Art meets Audubon

It's the perfect day to try a bit of bird-related art in honor of John James Audubon

John James Audubon, a naturalist and artist known best for his work with birds, was born April 26, 1785.

Hence today’s Google doodle with the beautiful bird theme.

If you’re feeling inspired to honor Audubon’s contributions to the worlds of art and science, consider making a bit of bird art with your children this week.

A few ideas…

  • Build a birdhouse — from scratch or using a kit.
  • Paint a bird at your local pottery painting joint.
  • Write poems about some of your favorite birds.
  • Take a walk to look for birds in your neighborhood.
  • Cut bird pictures out of old magazines, then use them to create a collage on canvas or poster board.
  • Use stencils to create whimsical bird designs along a wall in your child’s bedroom.
  • Plant a bird friendly plant in your garden.
  • Draw birds you see on exhibit at the Phoenix Zoo.
  • Look for birds in art exhibited at the Phoenix Art Museum or Heard Museum.
  • Take a sketchpad and pens/pencils along to draw birds you see at the Desert Botanical Garden or Rio Solado Audubon Society.
  • Make bird designs by tracing your child’s spread out palm (a favorite with kids at Thanksgiving time).
  • Sew simple birds using felt and embroidery floss, then use them to create a hanging mobile.
  • Fold paper to make origami birds.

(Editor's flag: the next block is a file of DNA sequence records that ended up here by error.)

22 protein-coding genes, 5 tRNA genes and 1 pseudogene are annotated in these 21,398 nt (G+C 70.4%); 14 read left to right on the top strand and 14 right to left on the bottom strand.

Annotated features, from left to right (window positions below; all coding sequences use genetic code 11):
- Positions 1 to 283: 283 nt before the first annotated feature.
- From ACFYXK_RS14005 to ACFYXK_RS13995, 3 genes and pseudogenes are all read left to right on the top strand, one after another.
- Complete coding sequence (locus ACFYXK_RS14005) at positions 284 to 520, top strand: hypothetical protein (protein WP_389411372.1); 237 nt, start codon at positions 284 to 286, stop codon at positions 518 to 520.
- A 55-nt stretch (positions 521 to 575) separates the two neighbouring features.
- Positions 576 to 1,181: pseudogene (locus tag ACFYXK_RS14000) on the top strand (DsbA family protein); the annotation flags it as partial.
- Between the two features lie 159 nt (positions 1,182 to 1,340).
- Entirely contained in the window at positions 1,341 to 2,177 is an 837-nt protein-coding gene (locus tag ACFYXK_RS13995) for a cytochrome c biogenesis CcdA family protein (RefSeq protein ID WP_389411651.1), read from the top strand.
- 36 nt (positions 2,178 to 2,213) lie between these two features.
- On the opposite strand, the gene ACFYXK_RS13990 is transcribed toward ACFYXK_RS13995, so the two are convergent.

• Use bird puppets or plush (like those from the Audubon Society or Folkmanis Puppets) to create puppet shows full of birds.
  • Read books about birds, then write your own bird stories.
  • Draw birds that start with thumbprints made using colorful ink pads.
  • Take photos of birds in your neighborhood or natural settings.
  • Observe different birds, then make up dances that mirror their movements.

If you’ve got an idea for a bird-related craft or activity, please comment below to let our readers know. Or send photos of some of your family’s bird-related artwork so I can add them to this post for others to enjoy.

— Lynn

Note: Click here to learn more about the Rio Salado Audubon Center in Phoenix — which offers summer camps for children, as well as other programs for children and adults. Learn more about John James Audubon from PBS and the National Gallery of Art — and the National Audubon Society.

Coming up: Memphis meets movie theater

Update: The Arboretum at Flagstaff will hold “Saturday Morning Birdwalks” led by bird experts from local chapters of the Audubon Society during May, June and July. Admission is free and all ages are welcome. Learn more at www.thearb.org.

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3 responses to “Art meets Audubon

  1. Hilary Emerson Lay

    Hi there! Do you happen to have any idea what kind of bird is pictured above? I did a painting based on this photograph, and the person who bought it now wants to know what kind of bird it is.
    Cheers!
    Hilary

    • Hi Hilary: Let me check with some folks at the Audubon who know birds better than I — will let you know what I hear back. Lovely to learn of your painting! Would love to see a picture of it. — Lynn

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